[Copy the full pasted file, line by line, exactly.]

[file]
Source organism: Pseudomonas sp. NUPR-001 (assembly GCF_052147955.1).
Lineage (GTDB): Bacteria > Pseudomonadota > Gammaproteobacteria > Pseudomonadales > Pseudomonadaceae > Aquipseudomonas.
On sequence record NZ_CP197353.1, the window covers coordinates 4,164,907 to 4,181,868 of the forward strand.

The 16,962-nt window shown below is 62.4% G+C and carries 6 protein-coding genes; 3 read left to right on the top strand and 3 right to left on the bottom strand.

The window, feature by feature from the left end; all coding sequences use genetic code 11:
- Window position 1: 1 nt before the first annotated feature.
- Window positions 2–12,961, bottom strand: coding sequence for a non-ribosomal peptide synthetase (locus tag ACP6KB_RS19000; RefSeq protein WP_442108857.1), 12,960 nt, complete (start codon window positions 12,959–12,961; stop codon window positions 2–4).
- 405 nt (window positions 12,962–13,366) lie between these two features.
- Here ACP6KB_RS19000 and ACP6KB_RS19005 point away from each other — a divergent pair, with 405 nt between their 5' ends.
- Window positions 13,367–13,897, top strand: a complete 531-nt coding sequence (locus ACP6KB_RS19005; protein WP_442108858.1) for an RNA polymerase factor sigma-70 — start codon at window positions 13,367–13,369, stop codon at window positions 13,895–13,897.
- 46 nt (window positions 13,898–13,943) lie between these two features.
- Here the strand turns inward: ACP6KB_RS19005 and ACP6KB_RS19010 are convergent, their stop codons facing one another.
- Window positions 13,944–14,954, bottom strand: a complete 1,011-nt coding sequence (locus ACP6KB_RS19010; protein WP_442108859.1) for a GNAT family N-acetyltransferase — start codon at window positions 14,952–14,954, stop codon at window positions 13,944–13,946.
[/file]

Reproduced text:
Source organism: Pseudomonas sp. NUPR-001 (assembly GCF_052147955.1).
Lineage (GTDB): Bacteria > Pseudomonadota > Gammaproteobacteria > Pseudomonadales > Pseudomonadaceae > Aquipseudomonas.
On sequence record NZ_CP197353.1, the window covers coordinates 4,164,907 to 4,181,868 of the forward strand.

The 16,962-nt window shown below is 62.4% G+C and carries 6 protein-coding genes; 3 read left to right on the top strand and 3 right to left on the bottom strand.

The window, feature by feature from the left end; all coding sequences use genetic code 11:
- Window position 1: 1 nt before the first annotated feature.
- Window positions 2–12,961, bottom strand: coding sequence for a non-ribosomal peptide synthetase (locus tag ACP6KB_RS19000; RefSeq protein WP_442108857.1), 12,960 nt, complete (start codon window positions 12,959–12,961; stop codon window positions 2–4).
- 405 nt (window positions 12,962–13,366) lie between these two features.
- Here ACP6KB_RS19000 and ACP6KB_RS19005 point away from each other — a divergent pair, with 405 nt between their 5' ends.
- Window positions 13,367–13,897, top strand: a complete 531-nt coding sequence (locus ACP6KB_RS19005; protein WP_442108858.1) for an RNA polymerase factor sigma-70 — start codon at window positions 13,367–13,369, stop codon at window positions 13,895–13,897.
- 46 nt (window positions 13,898–13,943) lie between these two features.
- Here the strand turns inward: ACP6KB_RS19005 and ACP6KB_RS19010 are convergent, their stop codons facing one another.
- Window positions 13,944–14,954, bottom strand: a complete 1,011-nt coding sequence (locus ACP6KB_RS19010; protein WP_442108859.1) for a GNAT family N-acetyltransferase — start codon at window positions 14,952–14,954, stop codon at window positions 13,944–13,946.